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Review – Voila

Voila! Catchy name, but is the app pure magic or purely a way to make your money disappear? We put the latest version of the screen grabber to the test

Voila grabIf it’s not broken, why fix it? This may be the remark backward-thinking computer users lament when you introduce them to Voila. Voila, now in its new and improved second incarnation, attempts to deliver another level of screen grabbing. Yes, we admit the shortcut key combination of Cmd+Shift+3 ensures our screens are snapped and saved satisfactorily, and we will also concur that the Mac’s screen-grabber app Grab is a bonafide option for delaying capture or segmenting sections of the screen for capture. But where these options fail is where Voila succeeds, for Voila is not just a screen-grabbing app – Voila actually allows users to organise, track, store, export, embed, import and edit screen grabs.
Screen grabbing may not be the most interesting of tasks you can use your magnificent Mac for and you may struggle to find a reason to use it on a regular basis – we were of the same mindset. Until we gave it a spin. Screen grabbing is perfect for illustrating points or processes to colleagues or, in the case of Voila, great for editing and exporting. After a very easy download and installation process we decided to open something pretty on our screens – some holiday snaps confined to iPhoto. To collect the whole screen in one grab you simply hit Fullscreen, at which point the Picture 1image is then opened directly into the app’s interface. Likewise, to capture certain areas or menus of the screen behind the app you can draw upon the self-explanatory actions such as Selection, Object, etc. Looking at the app’s equivalent of a Source Panel, users can now refer to a Smart collection to narrow the search for older or specific screen grabs. This performs the organisational function of the software, which also showcases recent grabs along a browser at the bottom. The built-in image organiser has had a dramatic facelift in this instalment, with the standout improvement navigating around the ability to tag, comment and group grabs under appropriate collections for quick searches.

The next, and perhaps most engaging facet of the app is the tools and effects section of the Source Panel. With a grab highlighted, you can draw, paint, spray, and add elements such as text, shapes, arrows, speech bubbles, lines and stamps directly onto the grab. An appropriate use for this could be to annotate and explain a process you have performed on-screen to a colleague, or simply to draw a comical face on a picture in iPhoto – the possibilities are numerous. New to this addition is Blur, which is fantastic for disguising sensitive or private information on the grab. Four variations of Blur have so far been included, along with the facility for adjusting the Blur’s intensity. Furthermore the designers at Global Delight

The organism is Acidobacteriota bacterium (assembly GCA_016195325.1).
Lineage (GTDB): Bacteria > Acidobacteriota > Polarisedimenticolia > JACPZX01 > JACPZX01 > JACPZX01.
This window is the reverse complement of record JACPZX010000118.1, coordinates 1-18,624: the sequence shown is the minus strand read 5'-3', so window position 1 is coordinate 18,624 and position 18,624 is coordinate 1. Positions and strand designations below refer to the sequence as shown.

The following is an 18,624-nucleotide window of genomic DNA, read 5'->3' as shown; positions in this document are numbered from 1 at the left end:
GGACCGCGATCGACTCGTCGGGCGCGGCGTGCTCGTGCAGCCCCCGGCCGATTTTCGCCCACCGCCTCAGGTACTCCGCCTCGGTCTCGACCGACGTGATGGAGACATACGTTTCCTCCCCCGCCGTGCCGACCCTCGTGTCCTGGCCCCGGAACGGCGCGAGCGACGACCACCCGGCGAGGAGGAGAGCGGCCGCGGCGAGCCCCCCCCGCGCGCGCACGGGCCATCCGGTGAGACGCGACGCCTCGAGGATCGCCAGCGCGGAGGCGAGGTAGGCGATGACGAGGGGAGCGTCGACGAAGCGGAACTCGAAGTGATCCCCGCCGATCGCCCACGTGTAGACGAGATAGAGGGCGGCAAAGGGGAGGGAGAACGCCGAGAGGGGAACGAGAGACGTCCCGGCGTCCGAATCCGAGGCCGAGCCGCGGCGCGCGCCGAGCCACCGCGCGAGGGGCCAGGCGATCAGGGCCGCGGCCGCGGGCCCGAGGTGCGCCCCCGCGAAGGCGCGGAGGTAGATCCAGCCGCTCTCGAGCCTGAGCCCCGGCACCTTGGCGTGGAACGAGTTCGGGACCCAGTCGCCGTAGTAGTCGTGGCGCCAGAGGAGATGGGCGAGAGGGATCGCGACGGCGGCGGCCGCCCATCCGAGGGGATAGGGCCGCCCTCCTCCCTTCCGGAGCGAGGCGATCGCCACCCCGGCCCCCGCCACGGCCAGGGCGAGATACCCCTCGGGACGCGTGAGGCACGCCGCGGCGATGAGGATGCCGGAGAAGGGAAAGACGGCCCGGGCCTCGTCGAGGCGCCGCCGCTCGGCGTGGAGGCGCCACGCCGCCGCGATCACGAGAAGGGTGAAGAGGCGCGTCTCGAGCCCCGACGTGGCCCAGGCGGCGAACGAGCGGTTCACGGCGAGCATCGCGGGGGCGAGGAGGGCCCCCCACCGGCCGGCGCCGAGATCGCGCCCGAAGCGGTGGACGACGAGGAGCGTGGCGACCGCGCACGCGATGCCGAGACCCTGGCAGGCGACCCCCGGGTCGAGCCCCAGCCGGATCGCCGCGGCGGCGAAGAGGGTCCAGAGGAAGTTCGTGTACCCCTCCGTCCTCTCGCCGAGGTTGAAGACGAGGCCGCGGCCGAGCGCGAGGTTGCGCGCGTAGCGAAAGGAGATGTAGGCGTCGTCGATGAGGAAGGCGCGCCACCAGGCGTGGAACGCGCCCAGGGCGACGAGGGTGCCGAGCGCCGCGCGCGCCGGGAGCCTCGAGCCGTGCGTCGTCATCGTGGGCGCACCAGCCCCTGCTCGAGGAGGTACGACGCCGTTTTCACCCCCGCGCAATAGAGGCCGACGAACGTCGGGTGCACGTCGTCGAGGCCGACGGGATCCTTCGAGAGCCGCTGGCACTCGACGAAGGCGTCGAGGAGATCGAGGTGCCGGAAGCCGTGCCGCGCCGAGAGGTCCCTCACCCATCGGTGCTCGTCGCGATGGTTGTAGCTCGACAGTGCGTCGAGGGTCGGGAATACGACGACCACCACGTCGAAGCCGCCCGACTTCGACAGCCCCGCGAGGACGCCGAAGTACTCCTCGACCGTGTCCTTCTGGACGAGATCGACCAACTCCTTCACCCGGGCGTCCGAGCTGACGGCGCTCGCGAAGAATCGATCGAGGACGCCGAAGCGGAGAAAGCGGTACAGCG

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have developed the collection of symbols within the Spray and Stamp stack to indulge fans further.The second palette is Effects. With this tab open you can affect a grab’s edges, skew its position, add one of a variety of exciting and arresting filters, adjust settings such as hue or sharpness and crop with shapes or using a freehand tool. What is more, users can combine these palettes – for example, we had hours of fun taking an image from an iPhoto grab, cropping it, adding a Sketch filter and colouring in the segments using the paint bucket and then exporting it back into iPhoto.Exporting is another reason why this app ups the desirability stakes. After a grab has been taken or edited you can hit Mail to embed it into an email, iPhoto to save it in the image app, or Publish to send it to Flickr or an FTP.

With this version of the app you can now import images directly from iSight, offering a similar yet more flexible service to Photo Booth. On the whole this is the main selling point for the upgrade, but as registered users get the upgrade for free there really is no excuse not to. Other upgrade features worth noting include the ability to capture an entire webpage by importing the URL or by typing it within the built-in web browser. Furthermore, multiple regions or multiple DOM elements within the webpage can be snatched.

On the whole we were greatly impressed with Global Delights’ efforts, but there were a few niggles with the app. When administering the paint bucket on several occasions we found the app wouldn’t register the selected colour and insisted on painting images in default black rather than the colour plumped for by the user. This is likely to be a small bug, which could be rectified in an update. Similarly we were disappointed at Voila’s nature to override the simple option of Cmd+Shift+3. Say, for example, you wanted to use the shortcut combination to snap the Voila screen in action, this is no longer possible. Instead the shortcut acts out Voila’s role and snaps the screen behind Voila, which means if you want to catch Voila in action you will need to employ Grab. A small but disappointing factor.

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We were greatly impressed by this app, which we can see being ideal for screen grabbers and image-editors. Its cheap price tag indicates its usage will probably be secondary, but if used effectively the app could be a valuable addition to any Mac-owner’s toolbox.

Price: $39.95

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